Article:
Richard Sunderland, Founder & Chairman of the international brand agency Heavenly, discussed his views on branding strategy with Rambus Press during a recent interview in Sunnyvale.
“One of the biggest challenges for modern marketers in the branding world is the diminishing attention span of the average consumer which has been halved from a mere 16 seconds to a paltry 8,” he explained.
“This trend has forced us to more succinctly create and rapidly convey a thorough understanding of what a company or product is all about. Simply put, branding strategists need to influence and make a real impact by cutting through all the noise and successfully appealing to its target audience by dialing up more verbal identity.”
To illustrate his point, Sunderland says that one of his first priorities when working with a company (especially tech companies) on brand refresh is helping to perfect the elevator pitch.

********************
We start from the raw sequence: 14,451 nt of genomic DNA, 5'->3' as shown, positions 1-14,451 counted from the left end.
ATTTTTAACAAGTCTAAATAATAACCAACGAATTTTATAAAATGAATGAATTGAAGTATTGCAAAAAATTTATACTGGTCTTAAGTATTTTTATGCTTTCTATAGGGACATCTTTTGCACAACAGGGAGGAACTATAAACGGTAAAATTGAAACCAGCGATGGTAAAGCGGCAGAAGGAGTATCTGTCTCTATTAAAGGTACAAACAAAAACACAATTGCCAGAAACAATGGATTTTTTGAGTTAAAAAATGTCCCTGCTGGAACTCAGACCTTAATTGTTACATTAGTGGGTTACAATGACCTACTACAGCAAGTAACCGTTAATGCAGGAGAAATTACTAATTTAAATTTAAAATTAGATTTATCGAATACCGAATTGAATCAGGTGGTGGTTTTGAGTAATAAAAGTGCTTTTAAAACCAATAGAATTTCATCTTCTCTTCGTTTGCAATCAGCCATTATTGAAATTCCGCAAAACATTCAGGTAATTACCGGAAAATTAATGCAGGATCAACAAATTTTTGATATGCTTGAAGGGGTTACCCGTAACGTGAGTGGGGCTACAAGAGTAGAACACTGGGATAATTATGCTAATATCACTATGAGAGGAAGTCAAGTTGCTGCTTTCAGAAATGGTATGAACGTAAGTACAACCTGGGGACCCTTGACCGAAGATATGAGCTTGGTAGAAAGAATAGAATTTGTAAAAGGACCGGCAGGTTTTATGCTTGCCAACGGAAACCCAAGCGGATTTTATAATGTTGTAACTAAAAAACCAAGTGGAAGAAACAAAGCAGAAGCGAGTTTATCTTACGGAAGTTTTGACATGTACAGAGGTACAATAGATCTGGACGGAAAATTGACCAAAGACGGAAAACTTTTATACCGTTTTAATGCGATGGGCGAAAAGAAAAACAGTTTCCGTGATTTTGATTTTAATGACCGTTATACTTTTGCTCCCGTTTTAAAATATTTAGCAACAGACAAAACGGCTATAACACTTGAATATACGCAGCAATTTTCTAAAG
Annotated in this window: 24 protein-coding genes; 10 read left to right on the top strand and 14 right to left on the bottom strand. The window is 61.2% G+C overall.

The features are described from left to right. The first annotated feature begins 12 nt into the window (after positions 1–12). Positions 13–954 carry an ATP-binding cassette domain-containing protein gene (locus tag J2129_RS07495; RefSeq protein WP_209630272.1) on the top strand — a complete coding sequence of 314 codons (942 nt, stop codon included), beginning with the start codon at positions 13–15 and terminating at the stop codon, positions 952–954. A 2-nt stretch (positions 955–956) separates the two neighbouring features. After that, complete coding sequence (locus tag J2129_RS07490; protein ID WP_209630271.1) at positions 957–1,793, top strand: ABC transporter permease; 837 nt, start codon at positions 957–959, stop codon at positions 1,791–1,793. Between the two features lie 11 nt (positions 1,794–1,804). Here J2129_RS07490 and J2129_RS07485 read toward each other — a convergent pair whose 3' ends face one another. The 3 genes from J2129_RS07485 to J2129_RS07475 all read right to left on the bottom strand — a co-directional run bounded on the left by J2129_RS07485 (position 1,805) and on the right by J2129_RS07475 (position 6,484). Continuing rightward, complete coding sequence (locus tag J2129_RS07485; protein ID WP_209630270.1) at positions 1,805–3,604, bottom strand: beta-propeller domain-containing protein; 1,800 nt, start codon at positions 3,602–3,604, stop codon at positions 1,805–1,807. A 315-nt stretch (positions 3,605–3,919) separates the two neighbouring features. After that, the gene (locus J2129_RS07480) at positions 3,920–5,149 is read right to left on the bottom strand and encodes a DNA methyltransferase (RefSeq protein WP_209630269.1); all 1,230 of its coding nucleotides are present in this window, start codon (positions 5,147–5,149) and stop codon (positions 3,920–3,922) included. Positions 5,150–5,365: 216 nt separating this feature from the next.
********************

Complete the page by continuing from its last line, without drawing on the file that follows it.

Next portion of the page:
“Most people don’t have the time to sit through extensive technical briefings. So our job as branding experts is to transform disparate messaging into coherent and compelling collateral,” he continued.
“From my perspective, there isn’t much point in trying to sound brainy or overly technical. It doesn’t impress. At the end of the day, most people appreciate clarity over confusion. There is value in simplicity and that is why we must try and link products to real world examples.”
Essentially, Sunderland feels modern branding is all about having a dialogue, rather than a monologue with the consumer.
“Our fast-paced social media environment empowers consumers to respond and challenge brand claims. This presents a challenge for organizations claiming to uphold certain standards, even if they do not live up to them,” he said.
“As such, it is important to ensure that the updated brand messaging faithfully reflects company strategy and actions. In Rambus’ case, I think it does.”
Perhaps most importantly, says Sunderland, is the understanding that branding must convey a sense of humility.
“A humble, yet confident brand allows consumers to have the upper hand. Remember, it’s ultimately prospects, customers and partners who own your brand,” he concluded.